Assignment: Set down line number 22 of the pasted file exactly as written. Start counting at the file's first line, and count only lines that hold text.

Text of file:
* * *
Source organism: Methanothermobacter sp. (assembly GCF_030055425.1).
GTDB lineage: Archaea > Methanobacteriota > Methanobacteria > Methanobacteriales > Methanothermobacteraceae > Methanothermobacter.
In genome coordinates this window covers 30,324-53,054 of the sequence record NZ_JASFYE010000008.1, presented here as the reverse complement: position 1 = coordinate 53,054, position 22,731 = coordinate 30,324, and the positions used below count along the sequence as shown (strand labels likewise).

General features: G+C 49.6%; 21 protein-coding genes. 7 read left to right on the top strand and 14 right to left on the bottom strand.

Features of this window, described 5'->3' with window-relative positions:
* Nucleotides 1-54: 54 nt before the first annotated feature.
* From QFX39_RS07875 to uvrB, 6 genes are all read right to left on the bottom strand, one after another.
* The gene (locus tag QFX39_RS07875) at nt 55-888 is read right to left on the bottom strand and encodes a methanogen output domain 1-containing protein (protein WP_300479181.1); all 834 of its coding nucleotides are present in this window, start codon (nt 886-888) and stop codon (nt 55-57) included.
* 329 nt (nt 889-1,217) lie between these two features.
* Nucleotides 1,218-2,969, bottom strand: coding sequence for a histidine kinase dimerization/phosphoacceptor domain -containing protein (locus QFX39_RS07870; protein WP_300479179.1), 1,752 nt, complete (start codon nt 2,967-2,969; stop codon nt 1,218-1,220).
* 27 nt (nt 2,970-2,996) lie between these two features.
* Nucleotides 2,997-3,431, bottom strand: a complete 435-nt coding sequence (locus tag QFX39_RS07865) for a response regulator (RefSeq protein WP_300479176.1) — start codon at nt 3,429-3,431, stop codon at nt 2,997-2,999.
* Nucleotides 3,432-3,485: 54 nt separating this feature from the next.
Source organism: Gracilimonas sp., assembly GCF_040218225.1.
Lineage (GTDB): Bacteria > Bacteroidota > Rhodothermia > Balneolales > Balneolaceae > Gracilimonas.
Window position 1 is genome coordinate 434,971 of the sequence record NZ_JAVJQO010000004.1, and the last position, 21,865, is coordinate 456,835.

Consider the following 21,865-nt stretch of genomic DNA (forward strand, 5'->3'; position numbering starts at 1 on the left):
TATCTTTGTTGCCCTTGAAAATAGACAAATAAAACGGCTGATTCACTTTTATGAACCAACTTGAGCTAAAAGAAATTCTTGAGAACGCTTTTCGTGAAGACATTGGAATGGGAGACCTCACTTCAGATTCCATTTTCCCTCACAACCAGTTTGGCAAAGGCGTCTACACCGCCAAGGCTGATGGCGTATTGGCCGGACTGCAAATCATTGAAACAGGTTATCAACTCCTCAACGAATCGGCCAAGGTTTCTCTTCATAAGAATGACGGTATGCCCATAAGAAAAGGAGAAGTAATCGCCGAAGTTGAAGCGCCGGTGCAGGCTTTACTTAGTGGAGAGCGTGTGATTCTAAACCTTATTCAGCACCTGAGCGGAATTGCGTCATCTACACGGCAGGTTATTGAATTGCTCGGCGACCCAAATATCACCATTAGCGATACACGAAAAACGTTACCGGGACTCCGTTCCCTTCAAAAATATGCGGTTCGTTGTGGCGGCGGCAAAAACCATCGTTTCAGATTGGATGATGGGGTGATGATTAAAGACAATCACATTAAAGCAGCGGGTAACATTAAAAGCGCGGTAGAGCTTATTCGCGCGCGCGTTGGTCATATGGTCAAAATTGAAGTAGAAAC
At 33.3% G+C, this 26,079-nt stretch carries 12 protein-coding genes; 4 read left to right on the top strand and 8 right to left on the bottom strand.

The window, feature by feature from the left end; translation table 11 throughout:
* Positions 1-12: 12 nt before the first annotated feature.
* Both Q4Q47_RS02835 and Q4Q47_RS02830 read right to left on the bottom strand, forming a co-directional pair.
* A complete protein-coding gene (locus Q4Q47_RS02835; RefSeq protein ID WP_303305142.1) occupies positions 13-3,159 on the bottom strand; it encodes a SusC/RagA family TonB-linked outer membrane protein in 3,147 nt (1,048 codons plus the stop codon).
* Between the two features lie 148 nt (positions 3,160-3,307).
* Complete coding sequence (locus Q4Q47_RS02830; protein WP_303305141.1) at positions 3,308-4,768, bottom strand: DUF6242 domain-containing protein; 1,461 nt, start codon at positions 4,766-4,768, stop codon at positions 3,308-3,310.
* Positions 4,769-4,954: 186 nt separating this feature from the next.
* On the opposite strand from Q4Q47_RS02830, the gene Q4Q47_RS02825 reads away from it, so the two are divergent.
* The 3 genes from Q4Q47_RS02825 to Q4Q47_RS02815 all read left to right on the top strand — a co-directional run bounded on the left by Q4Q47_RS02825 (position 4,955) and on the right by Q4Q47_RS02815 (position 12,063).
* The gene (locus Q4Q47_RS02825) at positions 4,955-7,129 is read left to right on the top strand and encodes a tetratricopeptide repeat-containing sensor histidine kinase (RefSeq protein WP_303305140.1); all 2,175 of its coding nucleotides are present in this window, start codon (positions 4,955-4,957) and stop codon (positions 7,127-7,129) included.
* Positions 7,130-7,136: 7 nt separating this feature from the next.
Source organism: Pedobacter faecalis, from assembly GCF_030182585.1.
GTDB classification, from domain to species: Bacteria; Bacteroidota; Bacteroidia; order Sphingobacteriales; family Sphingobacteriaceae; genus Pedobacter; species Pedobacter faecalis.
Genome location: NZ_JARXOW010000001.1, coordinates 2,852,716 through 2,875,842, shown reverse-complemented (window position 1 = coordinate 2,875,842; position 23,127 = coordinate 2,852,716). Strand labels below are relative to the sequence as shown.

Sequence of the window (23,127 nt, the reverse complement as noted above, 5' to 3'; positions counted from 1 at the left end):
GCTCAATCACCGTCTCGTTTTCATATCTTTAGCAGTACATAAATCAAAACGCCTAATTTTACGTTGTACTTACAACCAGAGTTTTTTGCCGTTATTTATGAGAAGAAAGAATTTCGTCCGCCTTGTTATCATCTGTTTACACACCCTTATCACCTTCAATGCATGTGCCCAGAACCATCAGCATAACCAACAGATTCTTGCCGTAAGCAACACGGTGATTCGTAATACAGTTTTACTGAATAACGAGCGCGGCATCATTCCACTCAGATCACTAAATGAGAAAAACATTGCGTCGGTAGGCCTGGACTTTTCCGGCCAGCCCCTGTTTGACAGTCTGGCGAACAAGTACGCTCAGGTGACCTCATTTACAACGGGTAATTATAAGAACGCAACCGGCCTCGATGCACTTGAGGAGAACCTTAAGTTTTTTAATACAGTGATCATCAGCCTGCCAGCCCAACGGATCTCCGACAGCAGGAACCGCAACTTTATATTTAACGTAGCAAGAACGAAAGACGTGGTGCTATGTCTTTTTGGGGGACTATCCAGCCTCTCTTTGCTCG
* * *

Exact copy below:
* Both Q4Q47_RS02835 and Q4Q47_RS02830 read right to left on the bottom strand, forming a co-directional pair.